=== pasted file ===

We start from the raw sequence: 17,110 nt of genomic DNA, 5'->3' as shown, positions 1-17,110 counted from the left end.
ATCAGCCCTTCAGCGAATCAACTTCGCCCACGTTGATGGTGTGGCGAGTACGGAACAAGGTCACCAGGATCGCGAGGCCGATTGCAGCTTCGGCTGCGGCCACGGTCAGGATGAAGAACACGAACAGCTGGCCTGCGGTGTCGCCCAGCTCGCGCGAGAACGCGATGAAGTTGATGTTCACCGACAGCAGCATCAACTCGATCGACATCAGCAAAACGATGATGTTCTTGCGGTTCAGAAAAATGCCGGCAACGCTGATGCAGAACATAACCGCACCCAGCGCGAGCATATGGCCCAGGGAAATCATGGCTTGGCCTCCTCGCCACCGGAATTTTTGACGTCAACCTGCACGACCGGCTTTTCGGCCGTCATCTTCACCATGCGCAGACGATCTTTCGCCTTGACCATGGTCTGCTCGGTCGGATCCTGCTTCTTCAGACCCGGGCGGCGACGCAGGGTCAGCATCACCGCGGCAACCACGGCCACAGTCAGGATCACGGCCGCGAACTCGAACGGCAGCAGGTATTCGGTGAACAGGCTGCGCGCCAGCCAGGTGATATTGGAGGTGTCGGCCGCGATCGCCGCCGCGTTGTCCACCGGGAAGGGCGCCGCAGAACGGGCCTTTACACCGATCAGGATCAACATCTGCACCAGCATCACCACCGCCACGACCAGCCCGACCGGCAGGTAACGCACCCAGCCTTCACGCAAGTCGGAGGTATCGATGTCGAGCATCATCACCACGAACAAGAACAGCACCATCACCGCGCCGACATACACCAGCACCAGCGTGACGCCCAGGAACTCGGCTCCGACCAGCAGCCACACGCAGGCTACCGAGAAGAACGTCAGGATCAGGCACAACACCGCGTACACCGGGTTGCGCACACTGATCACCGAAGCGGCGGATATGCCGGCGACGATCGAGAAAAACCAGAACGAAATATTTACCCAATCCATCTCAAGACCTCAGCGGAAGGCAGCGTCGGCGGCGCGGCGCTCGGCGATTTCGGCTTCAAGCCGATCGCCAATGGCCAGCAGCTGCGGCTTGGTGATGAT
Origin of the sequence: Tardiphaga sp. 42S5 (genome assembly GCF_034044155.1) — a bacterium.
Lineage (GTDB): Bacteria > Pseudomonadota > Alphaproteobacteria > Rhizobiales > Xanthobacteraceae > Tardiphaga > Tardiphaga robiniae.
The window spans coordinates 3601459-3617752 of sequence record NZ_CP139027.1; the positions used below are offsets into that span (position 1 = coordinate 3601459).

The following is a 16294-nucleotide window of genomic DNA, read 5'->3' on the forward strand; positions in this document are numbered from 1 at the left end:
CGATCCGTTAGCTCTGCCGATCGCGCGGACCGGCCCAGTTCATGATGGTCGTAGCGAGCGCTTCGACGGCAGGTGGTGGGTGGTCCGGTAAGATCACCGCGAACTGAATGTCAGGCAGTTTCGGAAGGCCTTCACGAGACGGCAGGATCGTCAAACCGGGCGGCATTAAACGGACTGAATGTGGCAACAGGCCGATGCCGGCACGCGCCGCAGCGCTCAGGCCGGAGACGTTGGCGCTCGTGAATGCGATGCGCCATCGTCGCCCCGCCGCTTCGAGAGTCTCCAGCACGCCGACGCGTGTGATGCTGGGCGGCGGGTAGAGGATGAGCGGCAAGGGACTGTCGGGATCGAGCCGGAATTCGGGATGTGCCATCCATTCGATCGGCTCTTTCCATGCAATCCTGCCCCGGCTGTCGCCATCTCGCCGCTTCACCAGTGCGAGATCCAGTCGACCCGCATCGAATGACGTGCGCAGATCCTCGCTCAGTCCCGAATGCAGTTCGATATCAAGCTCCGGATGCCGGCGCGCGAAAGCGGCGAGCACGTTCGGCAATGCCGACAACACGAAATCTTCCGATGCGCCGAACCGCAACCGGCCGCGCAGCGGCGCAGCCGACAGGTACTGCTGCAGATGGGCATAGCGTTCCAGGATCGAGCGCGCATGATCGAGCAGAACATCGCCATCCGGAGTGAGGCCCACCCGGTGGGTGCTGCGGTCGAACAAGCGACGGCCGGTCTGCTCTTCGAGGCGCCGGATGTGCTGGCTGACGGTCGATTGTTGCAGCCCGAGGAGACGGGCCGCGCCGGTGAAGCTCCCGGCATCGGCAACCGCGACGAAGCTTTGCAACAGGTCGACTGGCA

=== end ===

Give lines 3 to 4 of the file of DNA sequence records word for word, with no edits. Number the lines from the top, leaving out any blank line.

Origin of the sequence: Tardiphaga sp. 42S5 (genome assembly GCF_034044155.1) — a bacterium.
Lineage (GTDB): Bacteria > Pseudomonadota > Alphaproteobacteria > Rhizobiales > Xanthobacteraceae > Tardiphaga > Tardiphaga robiniae.